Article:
The first assignment of error is not pursued on the brief, and calls for no comment except to say that the Superior Court was right in holding that the words "but without penalty for neglect or refusal to file such lists," in chapter 201 of the Public Acts of 1911, p. 1476, refer solely to the ten per cent which the assessors are required by § 2303 of the General Statutes to add to the list of a resident taxpayer who neglects or refuses to file a list. The effect of chapter 195 of the Public Acts of 1909, p. 1121, as amended by chapter 201 of the Public Acts of 1911, p. 1476, is that nonresident taxpayers are required to file tax lists of real estate and certain tangible personal property in the same manner as required of residents, but without liability to be penalized by a ten per cent addition for failing or neglecting to do so.

The second and third assignments of error are based upon the supposed fact that the plaintiff has been taxed upon property which it does not own. We do not think this supposed fact appears on the face of the record. There is no finding of facts by the trial court, and, as a matter of pleading, there is no necessary inconsistency between the complaint, which alleges that the plaintiff owns one hundred and forty acres more or less, and the tax list, which assesses the plaintiff upon one hundred and seventy-five acres.

The true measurement of the plaintiff's land was a matter within its own knowledge or means of information, and if the plaintiff desired to plead that the assessment was illegal, because its actual ownership was in fact substantially less than one hundred and seventy-five acres, it was bound either to allege that fact, or else to state its true acreage, so that the extent of the discrepancy might appear. As the complaint stands, it contains no distinct allegation of the essential fact of discrepancy on which to hang the second and third assignments of error. The assessors must have the same right to make an honest estimate of the acreage of any taxable land that the taxpayer has; and, in the absence of any allegation that the assessors acted in bad faith, the averment that the plaintiff's tract contains one hundred and forty acres, more or less, is merely the owner's estimate of its extent, and is entirely insufficient of itself to warrant the conclusion that the assessors' estimate of one hundred and seventy-five acres, because twenty-five per cent higher, is therefore an illegal assessment.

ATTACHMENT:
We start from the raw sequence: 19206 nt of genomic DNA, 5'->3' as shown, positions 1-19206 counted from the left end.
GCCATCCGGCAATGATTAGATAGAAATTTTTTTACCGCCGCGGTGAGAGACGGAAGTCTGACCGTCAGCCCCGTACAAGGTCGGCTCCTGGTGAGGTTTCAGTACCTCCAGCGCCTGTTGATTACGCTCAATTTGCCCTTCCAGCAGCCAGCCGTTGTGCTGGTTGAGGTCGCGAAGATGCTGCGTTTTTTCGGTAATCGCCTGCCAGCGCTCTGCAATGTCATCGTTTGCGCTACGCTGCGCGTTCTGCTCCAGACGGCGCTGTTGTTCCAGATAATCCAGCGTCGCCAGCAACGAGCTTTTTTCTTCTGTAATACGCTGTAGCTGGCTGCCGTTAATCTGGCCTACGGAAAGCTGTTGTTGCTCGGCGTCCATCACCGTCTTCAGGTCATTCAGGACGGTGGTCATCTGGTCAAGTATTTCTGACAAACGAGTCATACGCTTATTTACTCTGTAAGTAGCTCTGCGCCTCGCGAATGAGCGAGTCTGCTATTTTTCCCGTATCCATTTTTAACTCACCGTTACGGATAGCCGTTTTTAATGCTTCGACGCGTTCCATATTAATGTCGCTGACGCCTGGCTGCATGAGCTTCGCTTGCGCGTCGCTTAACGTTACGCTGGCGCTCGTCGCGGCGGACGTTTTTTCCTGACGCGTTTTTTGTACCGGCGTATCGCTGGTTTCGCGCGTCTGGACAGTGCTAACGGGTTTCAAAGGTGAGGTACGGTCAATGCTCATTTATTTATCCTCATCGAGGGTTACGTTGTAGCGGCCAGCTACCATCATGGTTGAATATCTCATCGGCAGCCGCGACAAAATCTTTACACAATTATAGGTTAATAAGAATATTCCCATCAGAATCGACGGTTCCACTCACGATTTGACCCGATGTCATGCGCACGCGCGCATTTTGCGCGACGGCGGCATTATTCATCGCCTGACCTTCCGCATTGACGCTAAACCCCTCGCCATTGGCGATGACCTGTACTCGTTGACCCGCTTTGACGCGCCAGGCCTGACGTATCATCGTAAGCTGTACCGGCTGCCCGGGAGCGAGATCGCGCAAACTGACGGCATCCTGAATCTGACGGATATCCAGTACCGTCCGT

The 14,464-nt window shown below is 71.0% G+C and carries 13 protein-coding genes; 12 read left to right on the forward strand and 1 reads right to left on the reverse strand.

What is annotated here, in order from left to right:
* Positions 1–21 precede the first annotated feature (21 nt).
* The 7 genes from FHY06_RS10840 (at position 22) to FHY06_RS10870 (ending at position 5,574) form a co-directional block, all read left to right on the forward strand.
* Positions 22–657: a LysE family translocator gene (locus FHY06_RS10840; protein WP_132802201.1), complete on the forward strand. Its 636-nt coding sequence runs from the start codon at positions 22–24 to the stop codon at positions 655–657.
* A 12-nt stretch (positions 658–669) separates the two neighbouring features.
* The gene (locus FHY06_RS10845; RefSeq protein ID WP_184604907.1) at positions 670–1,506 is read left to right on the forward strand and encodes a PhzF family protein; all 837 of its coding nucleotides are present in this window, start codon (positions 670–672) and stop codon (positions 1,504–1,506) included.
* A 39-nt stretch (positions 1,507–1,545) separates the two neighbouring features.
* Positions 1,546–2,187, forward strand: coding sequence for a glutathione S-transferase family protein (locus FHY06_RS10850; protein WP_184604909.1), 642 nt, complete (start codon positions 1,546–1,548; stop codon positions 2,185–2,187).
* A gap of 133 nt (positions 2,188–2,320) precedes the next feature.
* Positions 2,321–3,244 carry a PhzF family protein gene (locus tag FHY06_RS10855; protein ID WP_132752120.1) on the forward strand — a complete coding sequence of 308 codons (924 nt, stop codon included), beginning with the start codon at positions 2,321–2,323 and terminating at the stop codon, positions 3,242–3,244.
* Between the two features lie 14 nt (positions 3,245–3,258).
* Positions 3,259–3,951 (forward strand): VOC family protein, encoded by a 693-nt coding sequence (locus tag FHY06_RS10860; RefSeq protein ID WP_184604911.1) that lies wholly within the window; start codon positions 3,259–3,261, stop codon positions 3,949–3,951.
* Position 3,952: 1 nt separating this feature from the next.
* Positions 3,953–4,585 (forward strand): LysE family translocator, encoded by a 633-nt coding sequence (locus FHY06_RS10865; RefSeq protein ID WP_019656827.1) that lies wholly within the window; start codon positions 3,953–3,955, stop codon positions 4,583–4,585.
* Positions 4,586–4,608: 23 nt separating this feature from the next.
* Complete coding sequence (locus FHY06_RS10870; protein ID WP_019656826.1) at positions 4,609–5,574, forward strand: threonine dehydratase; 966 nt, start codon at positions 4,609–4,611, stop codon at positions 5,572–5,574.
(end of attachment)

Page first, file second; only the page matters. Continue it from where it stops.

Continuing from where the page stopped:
Section 2303 of the General Statutes requires assessors, in case a resident fails to give in his tax list, to fill out a list for him, putting therein all property which they have reason to believe is owned by him, liable to taxation, at the actual valuation thereof from the best information they can obtain, and add thereto ten per cent of such valuation; and this power has been construed as authorizing the assessors to act for the delinquent, so that he cannot complain if they misjudge in the matter. Hartford v. Champion, 54 Conn. 436, 7 A. 721; Hartford v. Champion, 58 Conn. 268, 20 A. 471.

The plaintiff claims that this section relates solely to resident taxpayers, and that the authority of assessors to fill out lists for nonresident taxpayers is limited, by § 2309, to their "taxable property"; from which supposed distinction the inference is drawn that therefore the plaintiff has a right to its day in court upon the question whether the list complained of contains something more than its taxable property.

We have already pointed out that the complaint does not raise that issue; but it seems proper to add that the supposed distinction is unfounded. The same necessity exists in the one case as in the other for reaching all the estate of the delinquent which is properly taxable in the jurisdiction, and the words "taxable property," in § 2309, have the same meaning as the words property "liable to taxation," in § 2303.

Summaries of

Ponemah Mills v. Lisbon

Supreme Court of Connecticut Second Judicial District, Norwich, April Term, 1915
Jul 16, 1915
94 A. 919 (Conn. 1915)
Case details for

Ponemah Mills v. Lisbon

Case Details


Court:Supreme Court of Connecticut Second Judicial District, Norwich, April Term, 1915

Date published: Jul 16, 1915


94 A. 919 (Conn. 1915)
94 A. 919